For KahloRivera100, Ken Carbone of Carbone Smolan Agency created a playful print that riffs off the King and Queen of Hearts.
"I chose to emulate the structure of a playing card, as it best demonstrates the duality of this royal couple in the history of art," Carbone said.
Some backstory: Kahlo and Rivera, lovers, political agitators and artists, got married and made each other completely miserable until Kahlo's death (lots of cheating and general ego-clashing). They apparently loved each other too much to really separate.
Carbone's work piece is especially appropriate in light of a recent video sent to us by BC Dairy, which depicts the Queen of Hearts cheating with the Jack of Spades. (Frida is reputed to have cheated on Diego with Trotsky, who was murdered with an ice axe. Okay, maybe this connection is kind of a stretch.)
KahloRivera100, which celebrates the 100th anniversary of Kahlo's birth and the 50th anniversary of Rivera's death, is sponsored by Alliance Graphique Internationale. It will feature over 100 contributions, including this one, and will appear at the Club de Banqueros de Mexico AC in Mexico City this July.
Here's to hoping weepy bobby soxers, blood-splattered chicken and scowling Brits get your appetite going. This spoof trailer for pulp film Night Hunger is an (unofficial!) ad ploy for guess-which-fried-chicken-company. (Catch subliminal branding action around 1:25.)
The film was shot by director Ben Whitehouse of RSA Films, the parent company of Little Minx -- the wild and wonderful folks that hope to make film gods out of ad directors. Guffaw.
Ick! I'm still scrubbing the Advertising Age Cannes photogasmic sleaze off my sleeve as I'm slapped upside the head with the reality the same publication that offered up gratuitous ass is now reporting Top 100 U.S. advertiser spend increased but a paltry 1.7 percent last year. Obviously no one is Cannes cares for such dreariness but after a week of expense account shenanigans, it's time to get back to work and realize things aren't as great as they somehow seem to appear in Cannes.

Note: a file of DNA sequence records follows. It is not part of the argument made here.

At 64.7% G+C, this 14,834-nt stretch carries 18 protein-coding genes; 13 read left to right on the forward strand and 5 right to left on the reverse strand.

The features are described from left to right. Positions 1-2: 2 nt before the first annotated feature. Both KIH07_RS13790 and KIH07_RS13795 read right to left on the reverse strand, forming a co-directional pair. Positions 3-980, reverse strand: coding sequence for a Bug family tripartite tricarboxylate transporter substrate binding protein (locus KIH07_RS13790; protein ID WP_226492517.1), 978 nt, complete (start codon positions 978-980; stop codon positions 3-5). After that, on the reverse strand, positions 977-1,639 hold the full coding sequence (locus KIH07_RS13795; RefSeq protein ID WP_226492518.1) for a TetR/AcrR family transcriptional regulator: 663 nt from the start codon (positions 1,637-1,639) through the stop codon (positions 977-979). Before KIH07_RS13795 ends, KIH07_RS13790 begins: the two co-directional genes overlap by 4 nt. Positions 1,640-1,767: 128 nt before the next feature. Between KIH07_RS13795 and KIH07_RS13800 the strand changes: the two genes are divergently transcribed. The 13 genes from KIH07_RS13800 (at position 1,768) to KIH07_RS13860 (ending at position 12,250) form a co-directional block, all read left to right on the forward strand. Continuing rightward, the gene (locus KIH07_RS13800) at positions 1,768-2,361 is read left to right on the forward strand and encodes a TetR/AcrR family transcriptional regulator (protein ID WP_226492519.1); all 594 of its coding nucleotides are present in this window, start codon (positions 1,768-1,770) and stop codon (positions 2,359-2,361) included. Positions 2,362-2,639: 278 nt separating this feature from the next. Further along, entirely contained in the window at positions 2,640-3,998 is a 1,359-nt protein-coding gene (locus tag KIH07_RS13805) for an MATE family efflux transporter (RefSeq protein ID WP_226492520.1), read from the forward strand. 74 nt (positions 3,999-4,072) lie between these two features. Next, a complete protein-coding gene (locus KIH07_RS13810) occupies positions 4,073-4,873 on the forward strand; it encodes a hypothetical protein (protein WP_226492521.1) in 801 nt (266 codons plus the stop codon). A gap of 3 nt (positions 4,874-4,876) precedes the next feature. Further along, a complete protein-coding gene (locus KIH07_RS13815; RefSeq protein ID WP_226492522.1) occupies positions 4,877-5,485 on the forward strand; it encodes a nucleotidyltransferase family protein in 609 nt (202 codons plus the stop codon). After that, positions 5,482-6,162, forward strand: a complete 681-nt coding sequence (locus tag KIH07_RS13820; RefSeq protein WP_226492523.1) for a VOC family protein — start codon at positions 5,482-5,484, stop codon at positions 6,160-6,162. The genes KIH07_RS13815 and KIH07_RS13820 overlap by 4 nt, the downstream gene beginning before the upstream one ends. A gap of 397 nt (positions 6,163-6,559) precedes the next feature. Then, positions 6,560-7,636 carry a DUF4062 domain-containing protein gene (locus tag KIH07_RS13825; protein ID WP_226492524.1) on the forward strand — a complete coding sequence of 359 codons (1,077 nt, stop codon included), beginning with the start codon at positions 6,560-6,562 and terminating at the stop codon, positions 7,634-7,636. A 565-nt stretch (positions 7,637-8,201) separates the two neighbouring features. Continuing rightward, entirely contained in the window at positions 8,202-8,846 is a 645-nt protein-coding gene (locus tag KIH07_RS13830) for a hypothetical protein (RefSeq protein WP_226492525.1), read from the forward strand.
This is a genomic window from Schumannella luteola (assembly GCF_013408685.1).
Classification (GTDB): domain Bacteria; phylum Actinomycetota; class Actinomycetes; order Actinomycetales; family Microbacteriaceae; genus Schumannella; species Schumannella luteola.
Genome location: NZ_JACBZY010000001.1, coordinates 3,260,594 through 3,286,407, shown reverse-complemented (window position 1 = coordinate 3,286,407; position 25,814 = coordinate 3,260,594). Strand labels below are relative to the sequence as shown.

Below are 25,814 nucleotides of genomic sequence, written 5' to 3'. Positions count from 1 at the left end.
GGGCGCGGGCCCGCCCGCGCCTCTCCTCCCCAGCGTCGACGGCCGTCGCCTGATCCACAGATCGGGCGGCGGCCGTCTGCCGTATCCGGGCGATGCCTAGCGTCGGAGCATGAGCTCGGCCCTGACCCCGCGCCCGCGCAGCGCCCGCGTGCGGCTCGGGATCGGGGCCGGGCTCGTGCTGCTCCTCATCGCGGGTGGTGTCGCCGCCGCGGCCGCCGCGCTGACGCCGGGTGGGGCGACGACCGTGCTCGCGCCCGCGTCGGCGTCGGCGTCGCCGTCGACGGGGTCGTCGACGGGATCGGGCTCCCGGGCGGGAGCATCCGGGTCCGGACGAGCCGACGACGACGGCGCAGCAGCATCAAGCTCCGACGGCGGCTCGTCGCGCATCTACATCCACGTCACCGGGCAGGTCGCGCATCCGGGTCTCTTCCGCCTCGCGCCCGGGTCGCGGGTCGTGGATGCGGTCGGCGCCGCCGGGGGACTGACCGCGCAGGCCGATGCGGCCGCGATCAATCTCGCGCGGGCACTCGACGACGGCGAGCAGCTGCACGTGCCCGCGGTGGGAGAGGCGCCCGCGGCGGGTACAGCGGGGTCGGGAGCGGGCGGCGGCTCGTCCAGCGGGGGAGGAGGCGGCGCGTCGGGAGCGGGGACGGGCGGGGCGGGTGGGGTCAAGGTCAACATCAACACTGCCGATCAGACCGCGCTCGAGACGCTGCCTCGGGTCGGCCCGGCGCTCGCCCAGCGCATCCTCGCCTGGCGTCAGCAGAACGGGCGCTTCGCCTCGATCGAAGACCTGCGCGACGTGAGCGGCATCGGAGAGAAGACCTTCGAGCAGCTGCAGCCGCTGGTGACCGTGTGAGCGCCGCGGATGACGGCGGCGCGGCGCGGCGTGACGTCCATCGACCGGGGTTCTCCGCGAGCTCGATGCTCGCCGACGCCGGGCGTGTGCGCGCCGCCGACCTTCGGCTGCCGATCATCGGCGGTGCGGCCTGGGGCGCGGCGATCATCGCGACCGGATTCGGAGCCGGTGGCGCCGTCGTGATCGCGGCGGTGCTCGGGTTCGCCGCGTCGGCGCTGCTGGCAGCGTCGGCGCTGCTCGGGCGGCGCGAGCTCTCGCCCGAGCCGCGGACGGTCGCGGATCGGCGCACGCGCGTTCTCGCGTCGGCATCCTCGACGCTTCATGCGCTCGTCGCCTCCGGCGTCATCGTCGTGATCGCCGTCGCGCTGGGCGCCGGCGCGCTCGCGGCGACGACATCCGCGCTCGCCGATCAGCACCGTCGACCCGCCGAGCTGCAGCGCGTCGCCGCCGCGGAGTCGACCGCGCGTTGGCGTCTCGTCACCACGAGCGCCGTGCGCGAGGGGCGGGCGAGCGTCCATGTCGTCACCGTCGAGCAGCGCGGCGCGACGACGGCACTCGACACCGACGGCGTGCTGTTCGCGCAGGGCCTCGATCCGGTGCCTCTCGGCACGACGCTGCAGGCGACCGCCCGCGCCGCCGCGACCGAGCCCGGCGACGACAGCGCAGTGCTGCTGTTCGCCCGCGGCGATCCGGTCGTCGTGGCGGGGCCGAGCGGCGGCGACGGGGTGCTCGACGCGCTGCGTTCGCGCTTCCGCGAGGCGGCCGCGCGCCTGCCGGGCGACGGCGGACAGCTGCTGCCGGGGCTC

We've got the Speckies. Why not the It Didn't Air Awards? Yup. Jumping on the trend (or long-running fact depending upon who you ask) of awarding ads that never appeared, The London International Awards has, with help from Xhang Creative, launched a campaign to promote the award show for radio creative that never aired.
Dear ad:tech Chicago Sponsoring Companies and exhibitors,
Year after year, thousands of people go to ad:tech conferences in New York, San Francisco and Miami and year after year they are treated to booty-shaking parties that satisfy that certain urge to just get stupid and dance your ass off. But, sadly, when they go to Chicago for an ad:tech conference, they are repeatedly subjected to little more than Fulton's and the Rock Bottom roof top bar year...after year...after year...after...well, you get the point.